Many studies purport that in low-income countries, women are often responsible for producing, preparing and purchasing food. Consequently, policies related to food and nutrition
overemphasise the role of women, underestimating the potential for cooperation and complementarity between men and women. This focus on women does not account for socially
constructed expectations of women that undermine their decision-making in resource allocation. Using desk reviews, in-depth interviews and focus group discussions, our case study
in Malawi sought to understand the complementary role of men in maternal and child nutrition. International agreements and Malawi’s policies were reviewed to understand how
men’s involvement emerged on the nutrition policy agenda. Policymakers, stakeholders and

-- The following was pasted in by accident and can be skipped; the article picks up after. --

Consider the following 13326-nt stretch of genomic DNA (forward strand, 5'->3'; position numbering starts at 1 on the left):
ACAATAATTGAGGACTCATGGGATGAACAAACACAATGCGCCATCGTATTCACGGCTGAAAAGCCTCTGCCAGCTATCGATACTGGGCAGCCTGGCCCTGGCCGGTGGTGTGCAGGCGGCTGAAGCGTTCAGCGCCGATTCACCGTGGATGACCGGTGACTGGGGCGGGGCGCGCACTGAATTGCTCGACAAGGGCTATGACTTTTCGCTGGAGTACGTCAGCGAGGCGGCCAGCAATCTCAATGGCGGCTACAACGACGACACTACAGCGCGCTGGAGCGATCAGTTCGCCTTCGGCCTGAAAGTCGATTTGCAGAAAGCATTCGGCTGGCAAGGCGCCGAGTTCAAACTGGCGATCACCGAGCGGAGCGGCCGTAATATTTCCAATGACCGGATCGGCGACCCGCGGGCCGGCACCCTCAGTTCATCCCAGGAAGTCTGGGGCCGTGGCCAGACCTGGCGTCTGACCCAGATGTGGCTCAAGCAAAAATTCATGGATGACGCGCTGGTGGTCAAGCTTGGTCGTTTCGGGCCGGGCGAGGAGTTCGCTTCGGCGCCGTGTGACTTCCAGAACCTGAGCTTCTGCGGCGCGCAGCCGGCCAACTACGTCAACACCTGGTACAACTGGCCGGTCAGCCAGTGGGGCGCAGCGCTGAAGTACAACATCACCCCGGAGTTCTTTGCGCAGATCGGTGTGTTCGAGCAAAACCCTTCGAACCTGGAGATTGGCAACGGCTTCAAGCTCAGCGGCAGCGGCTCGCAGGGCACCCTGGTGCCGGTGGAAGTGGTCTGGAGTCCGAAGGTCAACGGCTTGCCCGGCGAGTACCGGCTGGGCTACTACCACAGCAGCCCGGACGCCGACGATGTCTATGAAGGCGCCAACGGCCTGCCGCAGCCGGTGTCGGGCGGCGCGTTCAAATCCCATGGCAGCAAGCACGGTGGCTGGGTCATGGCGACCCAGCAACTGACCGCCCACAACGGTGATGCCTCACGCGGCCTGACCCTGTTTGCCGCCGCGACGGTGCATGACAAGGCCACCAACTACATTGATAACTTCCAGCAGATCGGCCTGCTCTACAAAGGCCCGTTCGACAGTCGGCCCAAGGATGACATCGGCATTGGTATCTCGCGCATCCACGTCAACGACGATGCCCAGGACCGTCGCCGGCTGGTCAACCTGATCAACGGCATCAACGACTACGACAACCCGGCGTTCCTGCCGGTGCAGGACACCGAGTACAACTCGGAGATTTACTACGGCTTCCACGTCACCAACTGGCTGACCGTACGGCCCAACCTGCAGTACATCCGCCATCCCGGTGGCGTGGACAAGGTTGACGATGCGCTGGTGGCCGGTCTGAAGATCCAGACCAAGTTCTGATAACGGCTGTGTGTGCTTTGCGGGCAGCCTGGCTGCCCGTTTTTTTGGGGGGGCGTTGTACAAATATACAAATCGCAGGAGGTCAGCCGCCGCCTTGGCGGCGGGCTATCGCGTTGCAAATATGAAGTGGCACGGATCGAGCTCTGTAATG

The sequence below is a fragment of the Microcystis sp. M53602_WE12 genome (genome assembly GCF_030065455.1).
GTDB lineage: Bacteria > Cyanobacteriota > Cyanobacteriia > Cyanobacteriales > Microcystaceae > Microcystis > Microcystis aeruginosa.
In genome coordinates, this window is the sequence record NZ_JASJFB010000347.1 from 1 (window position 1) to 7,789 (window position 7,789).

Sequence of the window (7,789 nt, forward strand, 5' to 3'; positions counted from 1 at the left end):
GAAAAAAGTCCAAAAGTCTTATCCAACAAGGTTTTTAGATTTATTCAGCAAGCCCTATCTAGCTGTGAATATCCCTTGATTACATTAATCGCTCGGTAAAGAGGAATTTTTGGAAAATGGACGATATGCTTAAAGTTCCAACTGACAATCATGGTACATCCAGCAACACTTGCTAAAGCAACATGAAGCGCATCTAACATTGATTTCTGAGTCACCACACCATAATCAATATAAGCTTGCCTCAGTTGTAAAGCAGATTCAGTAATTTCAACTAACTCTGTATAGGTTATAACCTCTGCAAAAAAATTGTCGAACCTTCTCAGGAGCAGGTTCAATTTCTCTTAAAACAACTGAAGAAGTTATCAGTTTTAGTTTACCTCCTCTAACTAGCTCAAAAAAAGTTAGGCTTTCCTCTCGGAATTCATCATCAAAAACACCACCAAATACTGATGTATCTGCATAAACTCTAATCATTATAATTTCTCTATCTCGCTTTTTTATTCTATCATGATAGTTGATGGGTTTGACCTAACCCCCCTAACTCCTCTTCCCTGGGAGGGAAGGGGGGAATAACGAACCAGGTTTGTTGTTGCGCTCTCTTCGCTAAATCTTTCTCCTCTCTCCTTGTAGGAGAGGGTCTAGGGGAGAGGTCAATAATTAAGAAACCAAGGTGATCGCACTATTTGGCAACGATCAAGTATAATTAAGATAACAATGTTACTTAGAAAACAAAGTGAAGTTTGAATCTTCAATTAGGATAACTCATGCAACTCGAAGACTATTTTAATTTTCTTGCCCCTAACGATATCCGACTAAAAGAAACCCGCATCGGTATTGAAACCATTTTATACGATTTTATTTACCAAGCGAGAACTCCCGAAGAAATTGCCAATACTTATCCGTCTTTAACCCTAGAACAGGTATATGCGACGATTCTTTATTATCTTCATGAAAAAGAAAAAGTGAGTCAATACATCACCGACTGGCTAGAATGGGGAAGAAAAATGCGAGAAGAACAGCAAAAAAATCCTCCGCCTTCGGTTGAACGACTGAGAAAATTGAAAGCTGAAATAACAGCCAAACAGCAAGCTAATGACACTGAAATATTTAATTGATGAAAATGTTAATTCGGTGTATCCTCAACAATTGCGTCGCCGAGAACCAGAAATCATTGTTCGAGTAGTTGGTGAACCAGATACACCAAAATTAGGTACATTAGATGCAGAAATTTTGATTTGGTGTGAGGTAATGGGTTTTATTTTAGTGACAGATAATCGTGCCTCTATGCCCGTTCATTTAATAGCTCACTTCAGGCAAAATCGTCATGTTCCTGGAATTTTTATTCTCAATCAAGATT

men and women from rural Central Malawi were interviewed, sharing their experiences of
men’s role in maternal and child health. The study found that men’s involvement in maternal
and child health has been on the development agenda since as early as 1995. Malawi has
made efforts to involve men in these areas through several policy actions and programmes.
Contrary to literature suggesting that women are the main producers, procurers and preparers of food, this study found that men in rural Central Malawi are increasingly becoming
responsible for providing and purchasing food. Men also play a supportive role in food preparation, helping women access diverse diets during and after pregnancy. They also take up
a supportive role in household activities, providing women with assistance in housework
and looking after children. The positive change in men’s roles presents an opportunity for
exploring how men can contribute to food security and nutrition. Opportunities exist for
designing inclusive food and agriculture policies that promote cooperation between men
and women in food and nutrition. These policies can challenge misinterpretations of women’s role in food security and the underlying systems that reinforce gender inequalities.